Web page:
This never happened! Here it is 18 years later and still Solomon Islands people are left with only rumor, half lies and tok stori to explain the most serious air accident that had ever happened. The full picture of what really occurred on Mount Nasuha has yet to be heard.  The lesson  governments must learn from this kind of official inaction or refusal to make public what should be known doesn't just disappear or fade from people's minds. If the true facts of a situation are not made known or are deliberately hidden, that is not end of story. Rumor, half lies and tok stori take on a life of their own.
Isn't this what happened with the government's suppression of some parts of the Commission of Inquiry report on the 2006 Chinatown burndown? By with holding parts of the  Commission's report from people only confirms in their heart that the Chinatown Burndown was in great part due to RAMSI's poor policing efforts during those days. Solomon Star, in its Friday, 4 September 2009 issue for instance, quoted a Patrick O'Connor essay (originally printed in an Australian newspaper) where he clearly makes a point of asking why RAMSI's "unexplained failure to take basic security measures that could have prevented the violence".
Government's suppression of parts of the Commission's report doesn't help matters at all. In the 1991 Death and Fire Inquiry although mounted by the government of the day has yet to see the light of day 18 years later. That doesn't mean that people have forgotten about the air accident. It does mean, however, that the ordinary citizen now has mixed emotions about the usefulness of official inquiries if their findings are easily hid from the very people who have a right to know.
Presently a select Parliamentary Committee is thoroughly studying what is happening in our one and only Referral Hospital, No. 9. The committee's hearings, however, are held in open air, covered by live radio and then, for those unable to listen to the live radio coverage during the day,  in the evening hours a TV coverage brings the findings to the rest of the nation. One thing is for sure. This live radio and TV coverage of  what doctors, nurses and hospital staff are sharing out in public can never be bottled up, hidden from the public and brushed under the carpet.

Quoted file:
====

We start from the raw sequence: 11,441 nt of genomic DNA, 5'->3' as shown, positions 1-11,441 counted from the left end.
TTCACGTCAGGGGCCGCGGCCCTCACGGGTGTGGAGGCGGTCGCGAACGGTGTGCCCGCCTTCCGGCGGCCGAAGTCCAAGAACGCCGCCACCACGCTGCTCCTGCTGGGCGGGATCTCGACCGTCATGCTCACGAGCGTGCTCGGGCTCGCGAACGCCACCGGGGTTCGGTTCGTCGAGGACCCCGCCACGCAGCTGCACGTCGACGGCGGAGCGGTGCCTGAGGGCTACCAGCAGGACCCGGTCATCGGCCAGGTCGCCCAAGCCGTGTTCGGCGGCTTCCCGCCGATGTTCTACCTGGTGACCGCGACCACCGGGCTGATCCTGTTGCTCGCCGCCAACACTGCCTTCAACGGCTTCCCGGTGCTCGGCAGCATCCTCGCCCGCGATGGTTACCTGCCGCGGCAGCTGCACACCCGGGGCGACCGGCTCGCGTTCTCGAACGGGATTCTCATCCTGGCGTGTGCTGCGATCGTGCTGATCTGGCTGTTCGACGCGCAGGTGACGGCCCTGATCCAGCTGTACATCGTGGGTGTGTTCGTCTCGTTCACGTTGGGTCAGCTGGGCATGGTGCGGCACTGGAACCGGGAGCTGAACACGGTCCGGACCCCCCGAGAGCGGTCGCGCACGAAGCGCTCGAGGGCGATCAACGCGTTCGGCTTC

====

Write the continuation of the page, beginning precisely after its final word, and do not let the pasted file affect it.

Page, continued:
It's easy to predict in the light of the medical staff's moving testimonies about their deep. serious and on going staff shortages, the broken but vital equipment, the poor staff discipline and a host of other weaknesses will certainly be addressed by the authorities and rather quickly so.  No. 9 is our final place for bring back good health. If the Referral Hospital is in such a miserable state, what can the rest of us hope for when serious sickness hits us. Overseas medical care, unless you are part of the political elite, is beyond the reach of 99.9% of us!
This on going hospital inquiry shows how important it is to have an official inquiry made public and in 'your face'. There can't be any cover up, or silence or 'mi no savvy' attitude. No. 9's life threatening shortcomings are clear to all the public especially to the members of Parliament. Once  the Committee's report is tabled in parliament, it would be political suicide for a parliament member to dismiss this report, make light of it or do anything but act on it and quickly so.
Truth, not only makes one free, it alone destroys rumor, half lies and tok stori!

Thursday, September 10, 2009

Law of Unexpected Change

J. Roughan
10 September 2009
Often we humans do things thinking that the outcome of our actions will produce only what we originally intended. But more often than we would like to think about, something entirely new comes from our action which had never entered into our minds in the first place. This happens so often that it's got its own name: the Law of Unexpected Change.
For instance when humans started doing more and more gardening and less and less hunting and gathering to secure their daily food, something new happened. Not quickly, of course, but over time it became clear. Gardening for food took a whole lot less time than searching for it, hunting and then killing it, But this new way of getting one's foot meant people had extra time on their hands to do other things like making better spears, stronger axes, newer tools, making music, etc. etc. 
This new ability to produce more and better food allowed people to heap up in one place and stay for longer periods of time. That meant the beginnings of village life which later grew bigger until small towns emerged. This great change would later on be called the Agriculture Revolution and would see human beings creating towns and then, cities.
But there were other revolutions as great as the agriculture one. When Mr. Gutenberg of Germany invented a printing press in the 1500s, everyone knew that more and more bibles would be printed and quickly so. Few people, however, realized that not only would more and more bibles be printed but other types of literature would explode in numbers as well. Novels, plays, literature, and all kinds of printed stuff could be massed produced as well. Here was another case of human beings intending one thing and the Law of Unexpected Change working overtime 
producing something else again.